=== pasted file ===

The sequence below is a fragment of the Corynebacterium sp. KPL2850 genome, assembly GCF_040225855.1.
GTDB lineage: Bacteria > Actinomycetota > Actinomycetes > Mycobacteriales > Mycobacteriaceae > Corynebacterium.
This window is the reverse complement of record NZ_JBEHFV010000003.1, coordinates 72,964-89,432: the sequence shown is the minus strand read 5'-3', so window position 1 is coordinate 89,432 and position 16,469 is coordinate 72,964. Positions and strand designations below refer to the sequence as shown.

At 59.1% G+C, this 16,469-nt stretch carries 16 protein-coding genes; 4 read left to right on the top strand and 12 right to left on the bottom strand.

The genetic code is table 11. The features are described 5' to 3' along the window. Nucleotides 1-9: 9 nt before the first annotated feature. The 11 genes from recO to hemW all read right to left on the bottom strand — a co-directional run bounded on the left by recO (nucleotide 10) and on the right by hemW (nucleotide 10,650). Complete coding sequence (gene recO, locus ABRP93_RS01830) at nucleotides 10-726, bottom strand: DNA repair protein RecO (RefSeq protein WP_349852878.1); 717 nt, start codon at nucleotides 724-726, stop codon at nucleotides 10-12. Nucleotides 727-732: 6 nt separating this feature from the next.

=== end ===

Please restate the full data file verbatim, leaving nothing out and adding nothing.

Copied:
The sequence below is a fragment of the Corynebacterium sp. KPL2850 genome, assembly GCF_040225855.1.
GTDB lineage: Bacteria > Actinomycetota > Actinomycetes > Mycobacteriales > Mycobacteriaceae > Corynebacterium.
This window is the reverse complement of record NZ_JBEHFV010000003.1, coordinates 72,964-89,432: the sequence shown is the minus strand read 5'-3', so window position 1 is coordinate 89,432 and position 16,469 is coordinate 72,964. Positions and strand designations below refer to the sequence as shown.

At 59.1% G+C, this 16,469-nt stretch carries 16 protein-coding genes; 4 read left to right on the top strand and 12 right to left on the bottom strand.

The genetic code is table 11. The features are described 5' to 3' along the window. Nucleotides 1-9: 9 nt before the first annotated feature. The 11 genes from recO to hemW all read right to left on the bottom strand — a co-directional run bounded on the left by recO (nucleotide 10) and on the right by hemW (nucleotide 10,650). Complete coding sequence (gene recO, locus ABRP93_RS01830) at nucleotides 10-726, bottom strand: DNA repair protein RecO (RefSeq protein WP_349852878.1); 717 nt, start codon at nucleotides 724-726, stop codon at nucleotides 10-12. Nucleotides 727-732: 6 nt separating this feature from the next.